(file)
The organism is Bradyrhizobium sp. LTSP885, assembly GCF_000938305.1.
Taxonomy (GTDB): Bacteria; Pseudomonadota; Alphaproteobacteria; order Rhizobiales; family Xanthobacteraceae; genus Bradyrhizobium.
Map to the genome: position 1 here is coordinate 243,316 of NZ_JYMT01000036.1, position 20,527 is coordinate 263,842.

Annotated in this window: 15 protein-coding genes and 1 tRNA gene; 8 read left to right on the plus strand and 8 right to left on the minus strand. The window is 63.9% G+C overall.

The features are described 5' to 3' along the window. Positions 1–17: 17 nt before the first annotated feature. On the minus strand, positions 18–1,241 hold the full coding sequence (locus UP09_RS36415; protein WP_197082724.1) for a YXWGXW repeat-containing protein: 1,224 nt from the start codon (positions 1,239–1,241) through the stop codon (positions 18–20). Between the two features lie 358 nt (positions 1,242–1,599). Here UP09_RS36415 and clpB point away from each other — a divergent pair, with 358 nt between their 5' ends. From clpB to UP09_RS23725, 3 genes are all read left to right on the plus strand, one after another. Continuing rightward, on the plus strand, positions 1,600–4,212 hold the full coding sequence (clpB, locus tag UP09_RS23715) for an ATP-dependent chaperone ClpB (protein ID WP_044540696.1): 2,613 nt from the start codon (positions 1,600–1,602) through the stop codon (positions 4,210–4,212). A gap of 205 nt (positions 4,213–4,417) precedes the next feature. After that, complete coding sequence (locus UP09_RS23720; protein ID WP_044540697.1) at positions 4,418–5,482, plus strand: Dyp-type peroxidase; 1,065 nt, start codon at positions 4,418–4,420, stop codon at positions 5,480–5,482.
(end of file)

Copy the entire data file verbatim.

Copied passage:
The organism is Bradyrhizobium sp. LTSP885, assembly GCF_000938305.1.
Taxonomy (GTDB): Bacteria; Pseudomonadota; Alphaproteobacteria; order Rhizobiales; family Xanthobacteraceae; genus Bradyrhizobium.
Map to the genome: position 1 here is coordinate 243,316 of NZ_JYMT01000036.1, position 20,527 is coordinate 263,842.

Annotated in this window: 15 protein-coding genes and 1 tRNA gene; 8 read left to right on the plus strand and 8 right to left on the minus strand. The window is 63.9% G+C overall.

The features are described 5' to 3' along the window. Positions 1–17: 17 nt before the first annotated feature. On the minus strand, positions 18–1,241 hold the full coding sequence (locus UP09_RS36415; protein WP_197082724.1) for a YXWGXW repeat-containing protein: 1,224 nt from the start codon (positions 1,239–1,241) through the stop codon (positions 18–20). Between the two features lie 358 nt (positions 1,242–1,599). Here UP09_RS36415 and clpB point away from each other — a divergent pair, with 358 nt between their 5' ends. From clpB to UP09_RS23725, 3 genes are all read left to right on the plus strand, one after another. Continuing rightward, on the plus strand, positions 1,600–4,212 hold the full coding sequence (clpB, locus tag UP09_RS23715) for an ATP-dependent chaperone ClpB (protein ID WP_044540696.1): 2,613 nt from the start codon (positions 1,600–1,602) through the stop codon (positions 4,210–4,212). A gap of 205 nt (positions 4,213–4,417) precedes the next feature. After that, complete coding sequence (locus UP09_RS23720; protein ID WP_044540697.1) at positions 4,418–5,482, plus strand: Dyp-type peroxidase; 1,065 nt, start codon at positions 4,418–4,420, stop codon at positions 5,480–5,482.